Sunday, September 10, 2006

The Descartes identity

In a recent exchange of views, one of the participants to the discussion was "interested in hearing [my] definition of an online identity". This is certainly one of the toughest questions I have been facing. From the start, asking for "my" definition is already recognizing "online identity" as a controversial subject. I certainly have no pretence to defining what "online identity" is. But I can try to express what I know about my own identity. The only real identity I know of is what I have in my own head. We have been gifted with a conscience but unfortunately with poor means of communication. As a direct result, it makes it rather difficult to share my identity with anyone but me. This is probably the same for every human being. At every moment, I am only able to use our crude means of communications (speech, visual contact, body language…) and in turn I am only able to convey a crude expression of my identity. But this is of exceptional quality when compared to what it becomes when filtered by the Internet communication tools. The lower quality of any communication technology compared to human expressiveness makes the resulting identity perception rather approximate…

I do not have an online or an offline identity. I just have an identity

I am hearing here and there that whatever we do on the Internet is leaving a trail and, by extension, that for example a mail address or a blog are ultimately representing one's "online identity". I certainly disagree with what I consider a reductive simplification. I never thought of this blog or any communication address I use as representative of an "online identity". My blog is a way of expressing very specific opinions on a limited number of technical topics that in other times I would have expressed using a different medium. I am concurently voicing different opinions on different subjects in many different places such as cafes, art galleries, restaurants, exhibition, streets, during business meetings or in my home. I do not have an online and an offline identity. I just have my identity.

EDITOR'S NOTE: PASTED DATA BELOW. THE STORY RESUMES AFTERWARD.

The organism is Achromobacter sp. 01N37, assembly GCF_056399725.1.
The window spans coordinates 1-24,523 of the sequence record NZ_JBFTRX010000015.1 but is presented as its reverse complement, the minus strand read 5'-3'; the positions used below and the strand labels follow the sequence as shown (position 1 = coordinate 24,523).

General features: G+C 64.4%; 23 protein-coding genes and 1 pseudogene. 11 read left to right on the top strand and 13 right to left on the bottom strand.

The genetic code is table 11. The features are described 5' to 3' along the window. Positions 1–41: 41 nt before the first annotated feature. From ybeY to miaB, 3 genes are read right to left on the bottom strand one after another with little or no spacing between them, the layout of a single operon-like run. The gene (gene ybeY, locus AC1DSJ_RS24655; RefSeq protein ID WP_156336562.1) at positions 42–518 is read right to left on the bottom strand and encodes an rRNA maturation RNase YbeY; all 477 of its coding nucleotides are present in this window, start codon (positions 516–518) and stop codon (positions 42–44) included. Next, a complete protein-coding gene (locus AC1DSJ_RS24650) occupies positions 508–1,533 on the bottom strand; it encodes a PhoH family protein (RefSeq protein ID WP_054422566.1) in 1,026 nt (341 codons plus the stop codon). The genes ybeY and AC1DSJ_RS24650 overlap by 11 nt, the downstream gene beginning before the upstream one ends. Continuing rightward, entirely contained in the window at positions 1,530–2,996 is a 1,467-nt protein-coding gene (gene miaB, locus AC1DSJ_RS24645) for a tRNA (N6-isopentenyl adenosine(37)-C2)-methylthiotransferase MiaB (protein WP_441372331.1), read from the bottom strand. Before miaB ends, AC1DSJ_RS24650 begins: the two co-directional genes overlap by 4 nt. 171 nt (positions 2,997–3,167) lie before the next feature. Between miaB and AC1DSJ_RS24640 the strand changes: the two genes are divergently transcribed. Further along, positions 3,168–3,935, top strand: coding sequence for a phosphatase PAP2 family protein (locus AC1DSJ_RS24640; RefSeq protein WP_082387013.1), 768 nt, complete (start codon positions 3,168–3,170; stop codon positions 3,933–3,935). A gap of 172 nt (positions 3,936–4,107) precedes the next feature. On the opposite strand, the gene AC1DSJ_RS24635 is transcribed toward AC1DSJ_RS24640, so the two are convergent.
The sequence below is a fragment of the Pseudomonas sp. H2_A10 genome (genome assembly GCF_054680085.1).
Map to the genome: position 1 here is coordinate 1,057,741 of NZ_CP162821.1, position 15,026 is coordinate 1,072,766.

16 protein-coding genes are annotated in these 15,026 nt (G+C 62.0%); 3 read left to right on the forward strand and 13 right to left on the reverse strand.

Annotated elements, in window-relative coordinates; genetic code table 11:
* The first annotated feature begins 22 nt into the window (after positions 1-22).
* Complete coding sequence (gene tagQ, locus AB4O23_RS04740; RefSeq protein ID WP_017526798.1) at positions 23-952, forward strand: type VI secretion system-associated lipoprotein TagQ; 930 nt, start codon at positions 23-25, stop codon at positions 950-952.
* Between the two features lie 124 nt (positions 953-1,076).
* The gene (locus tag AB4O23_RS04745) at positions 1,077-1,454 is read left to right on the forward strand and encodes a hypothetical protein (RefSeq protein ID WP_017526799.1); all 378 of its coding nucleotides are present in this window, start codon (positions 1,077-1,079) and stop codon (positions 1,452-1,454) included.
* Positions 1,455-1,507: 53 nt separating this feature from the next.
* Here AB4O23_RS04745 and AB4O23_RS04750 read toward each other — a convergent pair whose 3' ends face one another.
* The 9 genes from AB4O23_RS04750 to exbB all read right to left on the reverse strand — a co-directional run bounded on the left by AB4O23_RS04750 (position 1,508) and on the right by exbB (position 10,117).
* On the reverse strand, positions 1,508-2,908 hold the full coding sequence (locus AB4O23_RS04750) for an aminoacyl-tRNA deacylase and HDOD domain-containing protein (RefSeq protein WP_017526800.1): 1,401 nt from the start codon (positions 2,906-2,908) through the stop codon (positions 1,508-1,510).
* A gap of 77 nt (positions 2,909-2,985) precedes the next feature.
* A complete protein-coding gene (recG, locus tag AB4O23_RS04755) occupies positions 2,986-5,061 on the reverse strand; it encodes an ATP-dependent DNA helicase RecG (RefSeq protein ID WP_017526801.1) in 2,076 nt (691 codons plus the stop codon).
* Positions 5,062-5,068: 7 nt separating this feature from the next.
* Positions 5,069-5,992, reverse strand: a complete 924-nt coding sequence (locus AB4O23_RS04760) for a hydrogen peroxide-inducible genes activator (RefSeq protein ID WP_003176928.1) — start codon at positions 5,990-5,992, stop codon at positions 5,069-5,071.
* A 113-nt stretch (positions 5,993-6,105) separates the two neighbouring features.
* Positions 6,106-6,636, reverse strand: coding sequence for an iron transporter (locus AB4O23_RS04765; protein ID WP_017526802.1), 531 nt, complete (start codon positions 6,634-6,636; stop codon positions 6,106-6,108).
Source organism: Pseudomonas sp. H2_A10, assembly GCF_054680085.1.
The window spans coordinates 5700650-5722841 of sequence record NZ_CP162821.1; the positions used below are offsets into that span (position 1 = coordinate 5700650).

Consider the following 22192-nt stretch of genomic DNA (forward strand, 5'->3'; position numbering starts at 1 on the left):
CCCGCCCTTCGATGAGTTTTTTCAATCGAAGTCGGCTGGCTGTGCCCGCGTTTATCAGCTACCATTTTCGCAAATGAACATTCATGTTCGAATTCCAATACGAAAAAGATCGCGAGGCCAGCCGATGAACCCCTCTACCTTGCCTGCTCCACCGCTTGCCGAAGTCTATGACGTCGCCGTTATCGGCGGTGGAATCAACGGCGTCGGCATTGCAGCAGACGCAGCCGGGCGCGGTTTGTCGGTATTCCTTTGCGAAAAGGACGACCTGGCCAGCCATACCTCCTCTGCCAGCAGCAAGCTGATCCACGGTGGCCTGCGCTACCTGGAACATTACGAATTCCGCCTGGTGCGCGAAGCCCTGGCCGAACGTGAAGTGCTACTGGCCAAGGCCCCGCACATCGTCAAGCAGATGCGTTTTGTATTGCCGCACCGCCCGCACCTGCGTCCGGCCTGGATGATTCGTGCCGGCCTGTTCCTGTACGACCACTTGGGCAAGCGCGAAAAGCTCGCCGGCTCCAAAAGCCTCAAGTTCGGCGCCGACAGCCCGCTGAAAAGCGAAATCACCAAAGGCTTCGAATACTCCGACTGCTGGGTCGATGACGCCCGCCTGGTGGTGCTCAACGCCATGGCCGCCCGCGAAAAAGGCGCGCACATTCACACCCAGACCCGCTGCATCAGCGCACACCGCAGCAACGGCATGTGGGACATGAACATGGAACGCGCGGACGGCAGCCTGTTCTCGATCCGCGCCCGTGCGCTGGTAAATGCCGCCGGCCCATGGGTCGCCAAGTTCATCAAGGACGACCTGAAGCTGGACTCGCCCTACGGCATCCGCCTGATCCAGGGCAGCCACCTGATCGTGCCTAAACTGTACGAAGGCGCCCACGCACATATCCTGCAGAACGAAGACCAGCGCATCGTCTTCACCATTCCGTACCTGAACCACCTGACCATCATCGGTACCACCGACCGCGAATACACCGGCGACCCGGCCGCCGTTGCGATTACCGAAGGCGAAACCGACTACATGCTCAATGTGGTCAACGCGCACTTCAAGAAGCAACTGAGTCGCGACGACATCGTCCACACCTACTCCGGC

Like many other human beings, I have been given some attributes to "assert" my identity to other beings or systems that would require it. … But beyond the 4 digits of my ATM pin code, I am not using these attributes very often.  In particular, I believe "online identity" is mainly an euphemism for address handles. I consider an email address as an address handle that can be used to communicate with me. No more, no less than a post office box. Actually, at the post office, I will have to produce an attribute to "assert" my identity if I want my mail, but my P.O.Box is in no way representing my identity…

To conclude, I find today's rhetorical debate about identity which is raging in the blogosphere rather limited when confronted to Descartes' "I think therefore I am". I only have a certainty in this domain: the day I will stop thinking I would have lost my identity.  This is all contained in five simple words. But Descartes had a valid excuse: he was a genius.

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